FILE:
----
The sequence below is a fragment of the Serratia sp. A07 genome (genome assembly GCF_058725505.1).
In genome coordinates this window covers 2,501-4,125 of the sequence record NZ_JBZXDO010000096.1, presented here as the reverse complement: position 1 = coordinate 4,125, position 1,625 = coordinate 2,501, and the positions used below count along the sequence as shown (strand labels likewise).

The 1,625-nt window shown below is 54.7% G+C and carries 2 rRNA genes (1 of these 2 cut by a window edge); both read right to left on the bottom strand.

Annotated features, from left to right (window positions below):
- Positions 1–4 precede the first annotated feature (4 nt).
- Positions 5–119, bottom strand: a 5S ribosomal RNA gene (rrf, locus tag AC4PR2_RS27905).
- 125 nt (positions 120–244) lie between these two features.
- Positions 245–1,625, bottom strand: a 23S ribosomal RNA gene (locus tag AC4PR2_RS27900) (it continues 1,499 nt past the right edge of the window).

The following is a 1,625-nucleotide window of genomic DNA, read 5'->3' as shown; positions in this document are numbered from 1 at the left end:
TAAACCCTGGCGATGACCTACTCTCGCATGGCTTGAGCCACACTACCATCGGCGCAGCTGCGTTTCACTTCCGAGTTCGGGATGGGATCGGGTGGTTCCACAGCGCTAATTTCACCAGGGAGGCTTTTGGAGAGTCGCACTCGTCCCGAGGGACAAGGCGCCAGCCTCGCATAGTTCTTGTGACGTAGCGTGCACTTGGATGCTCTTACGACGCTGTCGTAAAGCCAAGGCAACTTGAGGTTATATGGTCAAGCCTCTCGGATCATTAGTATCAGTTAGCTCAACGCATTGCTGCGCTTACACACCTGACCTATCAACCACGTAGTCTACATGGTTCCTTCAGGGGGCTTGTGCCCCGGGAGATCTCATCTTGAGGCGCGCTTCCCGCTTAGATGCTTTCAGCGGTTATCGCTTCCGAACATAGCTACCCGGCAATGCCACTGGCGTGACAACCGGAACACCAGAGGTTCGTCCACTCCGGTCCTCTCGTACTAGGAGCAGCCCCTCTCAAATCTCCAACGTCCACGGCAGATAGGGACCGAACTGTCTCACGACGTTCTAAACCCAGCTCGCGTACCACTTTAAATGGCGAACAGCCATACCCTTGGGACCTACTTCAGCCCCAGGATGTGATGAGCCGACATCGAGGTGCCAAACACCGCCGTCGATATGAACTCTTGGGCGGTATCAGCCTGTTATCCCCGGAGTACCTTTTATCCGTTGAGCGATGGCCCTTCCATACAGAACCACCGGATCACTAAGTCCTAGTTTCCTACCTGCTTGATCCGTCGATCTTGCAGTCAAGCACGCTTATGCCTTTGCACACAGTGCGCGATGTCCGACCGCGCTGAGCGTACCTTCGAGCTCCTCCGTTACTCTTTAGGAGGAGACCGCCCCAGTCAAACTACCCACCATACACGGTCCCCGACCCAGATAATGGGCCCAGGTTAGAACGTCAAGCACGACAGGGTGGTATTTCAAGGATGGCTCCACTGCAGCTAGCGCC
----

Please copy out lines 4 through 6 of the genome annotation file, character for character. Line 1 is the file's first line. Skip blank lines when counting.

Annotated features, from left to right (window positions below):
- Positions 1–4 precede the first annotated feature (4 nt).
- Positions 5–119, bottom strand: a 5S ribosomal RNA gene (rrf, locus tag AC4PR2_RS27905).